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This week American drivers had their eyes on the gas pump as gas prices rose for a 24th consecutive day. On Friday, March 2, 2012, the average American price per gallon rose to $3.74, up 46.5 cents per gallon since the year began. This trend is especially troubling considering we are months away from summer, when prices traditionally spike in response to increased demand as families hit the road for vacations. This year, Americans wonder whether gas will roll over the $5 a gallon mark. It is a real possibility.
American drivers are not the only ones monitoring the pump. Headlines in newspapers across the country have been following the story of rising gas prices. Politicians on the campaign trail worked the issue into their speeches, Washington leaders monitored the Middle East, and economists and consumers speculated about the ripple effect rising gas prices will have on other prices.
From where does gas come? What factors influence the price? How are gas prices set? Where are prices highest? How do gas prices affect other industries? This week you will ride the internet to sites that will answer these questions.
Perhaps the first step in understanding the price of gas is to understand the process of creating gasoline. Gas does not emerge from the ground ready to pump into a car. It is extracted as crude oil. To learn more, listen to Oil’s Trip to the Pump. Hit the play button to watch the video and see the route crude oil takes to become gasoline. Then, open the tab, Gas Prices and Opec. How does Friday’s average gas price compare to the highest price in February for each of the past four years? Calculate the average April gasoline price since 2008. How does Friday’s price compare? Which countries produce the most crude oil? Which countries have the ability to produce more? Which OPEC countries do you recall reading about in [TargetNewspaper]? What do you know of the political climate in OPEC countries?
Gas prices are affected by many complex factors including supply and demand, political upheaval, and the geopolitical conditions in countries that supply crude oil. Uncertainty often results in higher prices. This year there is much to be uncertain about: new sanctions imposed against Iran’s crude oil in response to Iran’s nuclear weapons program, the continued uncertainty in the Middle East and growing turmoil in Syria, and health concerns about the Venezuelan President coupled with Venezuela’s upcoming presidential election. Return to the OPEC chart. Explain why these examples of uncertainty might increase gas prices.
The U.S. Energy Information Administration provides a wealth of information about fuel economy. Read more about Factors Affecting Gasoline Prices. Explain the four parts that contribute to the price of gasoline. For a more visual representation of these factors, travel to Pump Pains. Explain into which section of the chart you would list the population boom in and increased industrialization of China and India. Which factor contributes the most to the cost of gas? Which contribute the least? Why do New Orleans drivers pay less at the pump than those in Boston?
How much do gas prices fluctuate in the United States? Where are prices highest? Return to the U.S.E.I.A. site to view national and state gas averages. A chart representing national averages is on the left. A graphic of state averages is on the right. How does the cost of gas compare to a year ago? Has the price changed since yesterday? If so, by how much? How does the price of gas in your state compare to other states in the region? Which states boast the lowest gas prices? Which have the highest price? Click on the map to see a detailed list by state. How does gas in your state compare to today’s national average?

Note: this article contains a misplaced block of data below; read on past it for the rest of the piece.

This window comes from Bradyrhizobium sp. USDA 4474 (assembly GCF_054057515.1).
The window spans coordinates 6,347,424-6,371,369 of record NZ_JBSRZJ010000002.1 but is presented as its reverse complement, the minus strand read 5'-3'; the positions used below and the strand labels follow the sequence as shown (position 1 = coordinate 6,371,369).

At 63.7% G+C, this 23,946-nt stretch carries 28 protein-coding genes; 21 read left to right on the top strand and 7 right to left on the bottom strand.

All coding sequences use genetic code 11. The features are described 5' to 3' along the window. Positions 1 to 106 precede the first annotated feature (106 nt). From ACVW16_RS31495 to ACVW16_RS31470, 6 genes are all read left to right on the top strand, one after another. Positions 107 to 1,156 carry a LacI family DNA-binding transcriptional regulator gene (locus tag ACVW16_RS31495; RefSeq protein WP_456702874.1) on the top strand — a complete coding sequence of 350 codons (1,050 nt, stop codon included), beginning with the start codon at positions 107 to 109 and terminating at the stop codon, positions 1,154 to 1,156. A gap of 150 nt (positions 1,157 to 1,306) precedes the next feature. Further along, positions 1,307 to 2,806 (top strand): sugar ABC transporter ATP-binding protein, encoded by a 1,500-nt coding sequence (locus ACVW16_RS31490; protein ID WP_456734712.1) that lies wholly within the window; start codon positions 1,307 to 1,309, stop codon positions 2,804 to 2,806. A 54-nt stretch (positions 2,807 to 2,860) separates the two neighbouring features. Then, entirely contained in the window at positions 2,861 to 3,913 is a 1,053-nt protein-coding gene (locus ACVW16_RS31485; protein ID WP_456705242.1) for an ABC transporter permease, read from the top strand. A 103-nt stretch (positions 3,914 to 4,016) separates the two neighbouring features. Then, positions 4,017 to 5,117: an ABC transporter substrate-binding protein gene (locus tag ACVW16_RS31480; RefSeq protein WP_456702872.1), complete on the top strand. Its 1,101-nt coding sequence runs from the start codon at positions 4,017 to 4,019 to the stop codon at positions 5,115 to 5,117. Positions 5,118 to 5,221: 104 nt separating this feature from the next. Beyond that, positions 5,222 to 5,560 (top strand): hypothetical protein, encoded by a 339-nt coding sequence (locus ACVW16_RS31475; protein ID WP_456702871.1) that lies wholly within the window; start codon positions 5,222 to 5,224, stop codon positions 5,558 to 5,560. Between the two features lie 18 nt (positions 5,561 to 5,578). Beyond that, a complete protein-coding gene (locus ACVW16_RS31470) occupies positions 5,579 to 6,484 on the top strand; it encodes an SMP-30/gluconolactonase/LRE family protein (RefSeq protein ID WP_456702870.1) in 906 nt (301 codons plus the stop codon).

As consumers watch gas prices, analysts at the Energy Information Administration offer their price predictions. (Click on the third dot above the printer icon to view gas projections, or wait for the slideshow to advance.) Do EIA analyst predictions support fears of $5.00 a gallon prices? What price do they predict gas will peak at in 2012 and when do they anticipate it will hit that price?
Why is even the possibility of $5.00 a gallon shocking to most drivers? Most drivers in the United States are between 45 and 54 years old. They remember the days when gas cost much less than $5.00 a gallon. Use the data in this historical chart to calculate how much 10 gallons of gas cost when a 50 year old driver was 21 years old. Use the current average price in your state to calculate how much 10 gallons of gas cost today.
Why does the cost of gasoline matter so much? To answer that question, imagine what you would do with $30. Now imagine you are a typical driver: you pump 60 gallons a month of regular unleaded gasoline. A 50-cent increase per gallon adds $30 a month to your gas expense. Did you plan to spend that $30 on gas? What do you have to wait to buy?
In addition to the effect on a household budget are the ripple effects felt across industries. What do gas prices effect? Everything! Return to the Associated Press’ interactive feature. This time, select the middle tab, Gas Price Effects on Industry. Click on each image to see why gas prices affect that industry.
Finally, dissect the infographic, How Rising Fuel Prices Effect Everything. Which raw material has increased the most in price? What consumer goods use that raw material? How much money is taken from the American economy when crude oil prices escalate $10? What might that money have been spent on? Provide examples that illustrate how that loss ripples across the economy.